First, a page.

, compiled by Susan Blackaby for Troll Associates. This project is to be done in groups. Students will choose an Hispanic region or country and make native costumes. They will create life-size paper dolls of a man, a woman, and a child. Students will draw traditional historic costumes for each paper doll. The teacher will explain the history of the costumes, how they are practical in the native climate and geography, and how they make use of natural resources. They can compare it to their own family’s historic dress.
The next activity, Red Hot, asks students to write a folktale about chilis. You may wish to use one of the following ideas: why are green chilis often hotter than red chilis? Why are little chilis often hotter than great big chilis? Why are there so many kinds of chilis?
Another activity that can be used to teach more about the Hispanic culture comes from the book
Literature-Based Multicultural Activities: An Integrated Approach
, by Mary Beth Spann, printed by Scholastic, Incorporated. “Borreguita and the Coyote” is to be read by the teacher and this activity can follow the reading. The students can sample Mexican food by making meatless tacos in a microwave oven or on a hot plate. As the teacher prepares the recipe, have students notice the colors and designs of the Mexican food. The teacher will ask the students this question: How do the colors and designs compare with those found in the book?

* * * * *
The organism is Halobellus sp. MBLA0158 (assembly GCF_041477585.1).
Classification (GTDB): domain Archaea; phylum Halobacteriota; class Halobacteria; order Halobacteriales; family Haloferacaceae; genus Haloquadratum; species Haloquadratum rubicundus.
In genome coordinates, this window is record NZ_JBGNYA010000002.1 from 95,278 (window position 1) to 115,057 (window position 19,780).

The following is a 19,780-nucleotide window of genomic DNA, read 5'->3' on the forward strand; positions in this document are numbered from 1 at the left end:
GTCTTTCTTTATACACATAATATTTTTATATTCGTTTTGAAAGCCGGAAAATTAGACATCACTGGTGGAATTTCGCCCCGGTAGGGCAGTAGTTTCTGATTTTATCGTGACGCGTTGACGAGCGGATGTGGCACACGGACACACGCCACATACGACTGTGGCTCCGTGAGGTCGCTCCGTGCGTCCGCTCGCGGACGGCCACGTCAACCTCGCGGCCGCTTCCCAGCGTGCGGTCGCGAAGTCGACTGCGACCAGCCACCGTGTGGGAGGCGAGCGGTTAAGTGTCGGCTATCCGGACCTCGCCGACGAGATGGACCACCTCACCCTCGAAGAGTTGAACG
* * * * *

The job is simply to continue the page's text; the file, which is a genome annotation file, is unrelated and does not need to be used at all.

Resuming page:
“The Silver Whistle” is to be read and discussed by the teacher and the students. A follow-up activity that can be used is a toy drive. Miguel is a boy who acts unselfishly towards others. The teacher will ask students to recount all of the unselfish acts Miguel performs in the course of the story. The teacher will ask the students to perform an unselfish act by bringing in a toy for the toy drive. Letters will be sent to parents asking their permission to allow students to bring toys to school. The toys collected will be sent to a local hospital or day care center. This will allow students to perform an unselfish act, like Miguel.
Art activities that come from the book
, by Darcy Myers can be used as reinforcement of the subject matter. The teacher and the students can make a mural by drawing and painting pictures of different things of Mexico. The pictures from this book can be used to make the mural. They can use the flag, plants, animals, historic monuments and a pinata for the mural. The students can do research to find other pictures they may want to use on the mural.
A fun activity that can be used, from the book
Multicultural Art Activities
, by Darlene Ritter, printed by Creative Teaching Press, is the making of pinatas. Paper bag pinatas can be made by each student. The directions are found in this book as well as pictures showing, step by step, how to make this art project.
In conclusion, this unit has been written to give educators a tool to use when teaching students, in grades kindergarten through fourth grades, about the Hispanic culture. This unit can also be used as a guide when teaching other cultures to students. I will use this unit to help me teach about the country my class is currently studying, China. My school is a new magnet school whose theme is Global Studies; therefore, this unit will be an asset for me in my teaching. It is my hope that others will find it a valuable avenue for use in their teaching.